Hermeneutic Justice and Medical Practice

Takeaway: The societal dominance of biomedical narratives requires physicians to practice medicine with epistemic humility and in a deeply collaborative manner.


How medical explanations shape our self-understanding individually as well as collectively has increasingly been on my mind, and over time I have become acutely aware of medicine’s complicated relationship with epistemic justice. According to philosopher Miranda Fricker, epistemic injustice occurs when someone is wronged “specifically in their capacity as a knower.” (1) This comes in two forms, testimonial and hermeneutic injustice. Testimonial injustice happens when a person is assigned lower credibility due to prejudice and not based on any reasonable concerns about the testimony. The person belongs to a certain negatively stereotyped social group, and this creates a credibility deficit for members of that group. A common example would be not taking the testimony of someone as seriously as is warranted because they are of a certain gender or race. Another important group consists of individuals who are ill or require healthcare services.

Hermeneutic injustice occurs when “the prejudicial flaws in shared interpretive resources prevent the subject from making sense of an experience which it is strongly in her interests to render intelligible.” (1) That is, when individuals do not possess the conceptual resources – the concepts, vocabulary, perspectives, etc. – which they need in order to make sense of their own experiences and their own identities. Hermeneutic justice is a collective and structural problem; it results from a deficiency of conceptual resources available to a particular group. This could be because the relevant conceptual resources have not yet been developed (Fricker gives the example of a victim of sexual harassment in a society where the concept of “sexual harassment” does not yet exist), resources exist but are not accessible to those who need them (for instance, a concept has been discussed but exists only in academic journals), or because the concepts exist and are accessible to the vulnerable group, but those concepts have not yet been acknowledged as valid or worthy of respect by the rest of society.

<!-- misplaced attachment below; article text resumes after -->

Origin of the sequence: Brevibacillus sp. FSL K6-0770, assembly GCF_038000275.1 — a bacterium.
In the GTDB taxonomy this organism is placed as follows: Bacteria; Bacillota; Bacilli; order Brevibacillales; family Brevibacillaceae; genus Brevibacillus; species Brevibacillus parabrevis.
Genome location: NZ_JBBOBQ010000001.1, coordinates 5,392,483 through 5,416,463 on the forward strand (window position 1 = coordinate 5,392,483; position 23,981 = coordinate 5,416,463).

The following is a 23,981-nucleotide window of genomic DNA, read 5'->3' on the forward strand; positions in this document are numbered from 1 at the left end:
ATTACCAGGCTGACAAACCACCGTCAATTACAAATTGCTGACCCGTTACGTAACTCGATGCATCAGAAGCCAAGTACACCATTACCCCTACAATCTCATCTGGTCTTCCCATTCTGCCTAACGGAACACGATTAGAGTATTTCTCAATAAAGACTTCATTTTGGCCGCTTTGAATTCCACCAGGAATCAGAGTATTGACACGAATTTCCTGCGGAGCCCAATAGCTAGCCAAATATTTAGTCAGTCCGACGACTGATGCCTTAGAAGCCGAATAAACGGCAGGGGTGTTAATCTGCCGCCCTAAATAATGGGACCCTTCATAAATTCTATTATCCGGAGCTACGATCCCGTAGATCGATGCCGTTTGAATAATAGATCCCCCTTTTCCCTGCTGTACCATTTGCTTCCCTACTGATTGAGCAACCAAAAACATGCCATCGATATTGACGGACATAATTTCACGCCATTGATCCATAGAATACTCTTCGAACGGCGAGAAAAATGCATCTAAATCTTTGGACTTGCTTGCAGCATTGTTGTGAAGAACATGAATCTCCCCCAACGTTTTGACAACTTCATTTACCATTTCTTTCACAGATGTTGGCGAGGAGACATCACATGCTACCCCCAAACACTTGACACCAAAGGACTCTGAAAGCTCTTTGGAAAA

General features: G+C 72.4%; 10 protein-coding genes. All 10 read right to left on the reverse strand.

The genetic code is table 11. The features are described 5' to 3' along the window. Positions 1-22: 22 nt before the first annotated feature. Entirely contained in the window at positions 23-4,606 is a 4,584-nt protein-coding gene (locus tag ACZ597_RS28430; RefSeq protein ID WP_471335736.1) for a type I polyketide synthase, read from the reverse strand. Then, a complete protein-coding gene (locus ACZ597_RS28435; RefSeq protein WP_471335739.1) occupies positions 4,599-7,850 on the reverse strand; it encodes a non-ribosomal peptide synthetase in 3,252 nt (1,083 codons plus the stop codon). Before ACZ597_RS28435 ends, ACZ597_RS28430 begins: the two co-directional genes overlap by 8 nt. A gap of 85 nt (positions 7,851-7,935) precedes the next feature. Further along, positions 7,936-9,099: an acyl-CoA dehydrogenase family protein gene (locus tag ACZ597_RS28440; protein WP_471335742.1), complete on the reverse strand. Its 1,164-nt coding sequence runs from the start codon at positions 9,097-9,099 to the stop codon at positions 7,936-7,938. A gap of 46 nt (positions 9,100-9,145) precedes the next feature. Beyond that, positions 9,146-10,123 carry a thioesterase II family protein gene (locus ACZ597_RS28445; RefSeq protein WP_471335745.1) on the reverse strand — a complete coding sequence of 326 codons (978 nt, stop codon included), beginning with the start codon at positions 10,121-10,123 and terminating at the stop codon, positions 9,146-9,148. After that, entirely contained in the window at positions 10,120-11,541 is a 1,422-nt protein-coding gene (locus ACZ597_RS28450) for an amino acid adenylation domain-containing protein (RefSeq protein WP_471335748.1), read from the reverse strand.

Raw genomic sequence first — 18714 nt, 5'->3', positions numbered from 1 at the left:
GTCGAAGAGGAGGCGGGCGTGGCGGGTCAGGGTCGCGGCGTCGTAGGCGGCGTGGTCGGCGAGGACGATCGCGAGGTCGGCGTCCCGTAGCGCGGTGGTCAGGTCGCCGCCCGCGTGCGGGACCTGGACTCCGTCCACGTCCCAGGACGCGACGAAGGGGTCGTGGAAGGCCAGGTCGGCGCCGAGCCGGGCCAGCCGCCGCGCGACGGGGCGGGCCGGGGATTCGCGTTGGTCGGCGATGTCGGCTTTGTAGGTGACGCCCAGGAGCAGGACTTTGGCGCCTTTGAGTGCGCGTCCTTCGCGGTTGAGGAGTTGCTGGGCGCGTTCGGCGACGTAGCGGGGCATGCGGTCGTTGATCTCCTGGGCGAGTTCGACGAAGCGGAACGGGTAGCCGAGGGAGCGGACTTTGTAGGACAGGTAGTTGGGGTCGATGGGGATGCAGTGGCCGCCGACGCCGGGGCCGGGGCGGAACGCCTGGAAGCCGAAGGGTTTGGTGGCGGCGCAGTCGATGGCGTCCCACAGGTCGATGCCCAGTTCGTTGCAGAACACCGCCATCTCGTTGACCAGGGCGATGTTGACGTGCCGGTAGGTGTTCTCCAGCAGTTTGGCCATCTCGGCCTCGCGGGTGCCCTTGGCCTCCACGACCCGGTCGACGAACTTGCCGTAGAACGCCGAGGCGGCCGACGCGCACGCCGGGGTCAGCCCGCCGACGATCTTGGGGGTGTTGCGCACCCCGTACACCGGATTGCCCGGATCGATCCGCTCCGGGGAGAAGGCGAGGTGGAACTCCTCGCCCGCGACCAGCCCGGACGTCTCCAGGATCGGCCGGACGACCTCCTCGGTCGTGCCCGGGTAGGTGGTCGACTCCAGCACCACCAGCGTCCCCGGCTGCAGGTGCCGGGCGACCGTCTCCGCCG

I am convinced that medicine on the whole has historically been on the side of hermeneutic justice. Medicine has created conceptual resources that have allowed individuals with various states of distress and disability to make sense of their experiences and access much-needed help. Furthermore, the medical framework has also saved vulnerable individuals from self-blame as well as societal blame by showing that the states in question are not under the ordinary control of the individual. Imagine, for instance, a society in which the medical concept of addiction does not exist, and the only way addiction can be understood is in moral or religious terms. Fricker herself gives the example of postpartum depression and refers to the story of a woman from the history of US women’s liberation movement who realized after a group discussion that she had been blaming herself and her husband had been blaming her for failings which were in fact a product of postpartum depression, a psychiatric condition, and realized that it wasn’t her personal deficiency (2).